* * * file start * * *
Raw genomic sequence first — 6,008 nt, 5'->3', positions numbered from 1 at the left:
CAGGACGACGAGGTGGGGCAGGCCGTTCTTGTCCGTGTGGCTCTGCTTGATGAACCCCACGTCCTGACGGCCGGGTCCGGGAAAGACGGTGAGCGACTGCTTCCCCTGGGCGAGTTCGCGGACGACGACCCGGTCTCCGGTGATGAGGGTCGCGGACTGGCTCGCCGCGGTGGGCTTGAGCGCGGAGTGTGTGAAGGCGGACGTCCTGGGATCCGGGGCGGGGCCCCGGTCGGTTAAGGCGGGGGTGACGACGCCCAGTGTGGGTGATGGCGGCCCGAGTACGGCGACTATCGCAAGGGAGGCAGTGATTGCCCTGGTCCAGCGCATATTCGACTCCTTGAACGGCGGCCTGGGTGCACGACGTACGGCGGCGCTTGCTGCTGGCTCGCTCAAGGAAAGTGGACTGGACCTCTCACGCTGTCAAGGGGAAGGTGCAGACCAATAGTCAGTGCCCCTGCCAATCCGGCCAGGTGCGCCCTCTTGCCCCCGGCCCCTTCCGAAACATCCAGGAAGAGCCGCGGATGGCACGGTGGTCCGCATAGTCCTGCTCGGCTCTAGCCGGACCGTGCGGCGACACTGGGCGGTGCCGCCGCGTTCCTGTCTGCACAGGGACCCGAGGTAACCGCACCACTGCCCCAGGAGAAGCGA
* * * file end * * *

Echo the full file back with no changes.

Raw genomic sequence first — 6,008 nt, 5'->3', positions numbered from 1 at the left:
CAGGACGACGAGGTGGGGCAGGCCGTTCTTGTCCGTGTGGCTCTGCTTGATGAACCCCACGTCCTGACGGCCGGGTCCGGGAAAGACGGTGAGCGACTGCTTCCCCTGGGCGAGTTCGCGGACGACGACCCGGTCTCCGGTGATGAGGGTCGCGGACTGGCTCGCCGCGGTGGGCTTGAGCGCGGAGTGTGTGAAGGCGGACGTCCTGGGATCCGGGGCGGGGCCCCGGTCGGTTAAGGCGGGGGTGACGACGCCCAGTGTGGGTGATGGCGGCCCGAGTACGGCGACTATCGCAAGGGAGGCAGTGATTGCCCTGGTCCAGCGCATATTCGACTCCTTGAACGGCGGCCTGGGTGCACGACGTACGGCGGCGCTTGCTGCTGGCTCGCTCAAGGAAAGTGGACTGGACCTCTCACGCTGTCAAGGGGAAGGTGCAGACCAATAGTCAGTGCCCCTGCCAATCCGGCCAGGTGCGCCCTCTTGCCCCCGGCCCCTTCCGAAACATCCAGGAAGAGCCGCGGATGGCACGGTGGTCCGCATAGTCCTGCTCGGCTCTAGCCGGACCGTGCGGCGACACTGGGCGGTGCCGCCGCGTTCCTGTCTGCACAGGGACCCGAGGTAACCGCACCACTGCCCCAGGAGAAGCGA